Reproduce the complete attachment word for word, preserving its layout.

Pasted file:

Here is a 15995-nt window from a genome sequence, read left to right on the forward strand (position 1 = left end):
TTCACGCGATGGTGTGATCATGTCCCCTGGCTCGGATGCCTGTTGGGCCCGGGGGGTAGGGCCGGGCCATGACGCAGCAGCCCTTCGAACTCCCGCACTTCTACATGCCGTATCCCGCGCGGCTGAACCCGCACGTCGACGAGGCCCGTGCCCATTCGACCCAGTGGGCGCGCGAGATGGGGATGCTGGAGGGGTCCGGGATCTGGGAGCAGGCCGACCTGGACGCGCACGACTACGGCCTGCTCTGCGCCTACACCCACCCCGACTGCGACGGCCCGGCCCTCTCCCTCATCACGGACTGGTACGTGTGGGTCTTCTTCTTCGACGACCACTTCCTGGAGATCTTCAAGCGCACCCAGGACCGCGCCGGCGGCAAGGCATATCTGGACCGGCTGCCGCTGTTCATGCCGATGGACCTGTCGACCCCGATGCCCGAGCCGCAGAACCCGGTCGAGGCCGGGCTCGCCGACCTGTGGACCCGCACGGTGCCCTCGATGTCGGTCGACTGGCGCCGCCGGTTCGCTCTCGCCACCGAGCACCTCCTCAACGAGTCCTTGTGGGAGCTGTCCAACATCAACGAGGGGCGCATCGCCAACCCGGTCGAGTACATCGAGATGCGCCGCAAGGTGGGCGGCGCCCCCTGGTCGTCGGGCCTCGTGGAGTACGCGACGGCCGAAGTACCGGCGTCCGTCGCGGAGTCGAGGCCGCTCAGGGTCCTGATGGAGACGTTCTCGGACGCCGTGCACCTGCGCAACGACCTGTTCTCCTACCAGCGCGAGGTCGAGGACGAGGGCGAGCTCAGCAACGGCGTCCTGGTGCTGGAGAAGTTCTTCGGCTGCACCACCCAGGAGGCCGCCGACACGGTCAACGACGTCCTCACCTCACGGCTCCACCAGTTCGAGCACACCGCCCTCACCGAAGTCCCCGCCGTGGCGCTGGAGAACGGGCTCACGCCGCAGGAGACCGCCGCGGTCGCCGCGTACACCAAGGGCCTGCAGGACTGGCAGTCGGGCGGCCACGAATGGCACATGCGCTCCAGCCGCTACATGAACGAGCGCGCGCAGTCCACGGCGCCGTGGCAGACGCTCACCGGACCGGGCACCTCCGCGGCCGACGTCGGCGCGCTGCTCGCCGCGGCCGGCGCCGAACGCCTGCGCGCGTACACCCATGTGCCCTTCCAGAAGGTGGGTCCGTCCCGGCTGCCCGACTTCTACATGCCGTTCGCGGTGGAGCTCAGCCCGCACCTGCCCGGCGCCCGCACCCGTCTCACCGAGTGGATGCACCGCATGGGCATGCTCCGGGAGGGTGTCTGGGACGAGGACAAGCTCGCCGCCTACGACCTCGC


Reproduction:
Here is a 15995-nt window from a genome sequence, read left to right on the forward strand (position 1 = left end):
TTCACGCGATGGTGTGATCATGTCCCCTGGCTCGGATGCCTGTTGGGCCCGGGGGGTAGGGCCGGGCCATGACGCAGCAGCCCTTCGAACTCCCGCACTTCTACATGCCGTATCCCGCGCGGCTGAACCCGCACGTCGACGAGGCCCGTGCCCATTCGACCCAGTGGGCGCGCGAGATGGGGATGCTGGAGGGGTCCGGGATCTGGGAGCAGGCCGACCTGGACGCGCACGACTACGGCCTGCTCTGCGCCTACACCCACCCCGACTGCGACGGCCCGGCCCTCTCCCTCATCACGGACTGGTACGTGTGGGTCTTCTTCTTCGACGACCACTTCCTGGAGATCTTCAAGCGCACCCAGGACCGCGCCGGCGGCAAGGCATATCTGGACCGGCTGCCGCTGTTCATGCCGATGGACCTGTCGACCCCGATGCCCGAGCCGCAGAACCCGGTCGAGGCCGGGCTCGCCGACCTGTGGACCCGCACGGTGCCCTCGATGTCGGTCGACTGGCGCCGCCGGTTCGCTCTCGCCACCGAGCACCTCCTCAACGAGTCCTTGTGGGAGCTGTCCAACATCAACGAGGGGCGCATCGCCAACCCGGTCGAGTACATCGAGATGCGCCGCAAGGTGGGCGGCGCCCCCTGGTCGTCGGGCCTCGTGGAGTACGCGACGGCCGAAGTACCGGCGTCCGTCGCGGAGTCGAGGCCGCTCAGGGTCCTGATGGAGACGTTCTCGGACGCCGTGCACCTGCGCAACGACCTGTTCTCCTACCAGCGCGAGGTCGAGGACGAGGGCGAGCTCAGCAACGGCGTCCTGGTGCTGGAGAAGTTCTTCGGCTGCACCACCCAGGAGGCCGCCGACACGGTCAACGACGTCCTCACCTCACGGCTCCACCAGTTCGAGCACACCGCCCTCACCGAAGTCCCCGCCGTGGCGCTGGAGAACGGGCTCACGCCGCAGGAGACCGCCGCGGTCGCCGCGTACACCAAGGGCCTGCAGGACTGGCAGTCGGGCGGCCACGAATGGCACATGCGCTCCAGCCGCTACATGAACGAGCGCGCGCAGTCCACGGCGCCGTGGCAGACGCTCACCGGACCGGGCACCTCCGCGGCCGACGTCGGCGCGCTGCTCGCCGCGGCCGGCGCCGAACGCCTGCGCGCGTACACCCATGTGCCCTTCCAGAAGGTGGGTCCGTCCCGGCTGCCCGACTTCTACATGCCGTTCGCGGTGGAGCTCAGCCCGCACCTGCCCGGCGCCCGCACCCGTCTCACCGAGTGGATGCACCGCATGGGCATGCTCCGGGAGGGTGTCTGGGACGAGGACAAGCTCGCCGCCTACGACCTCGC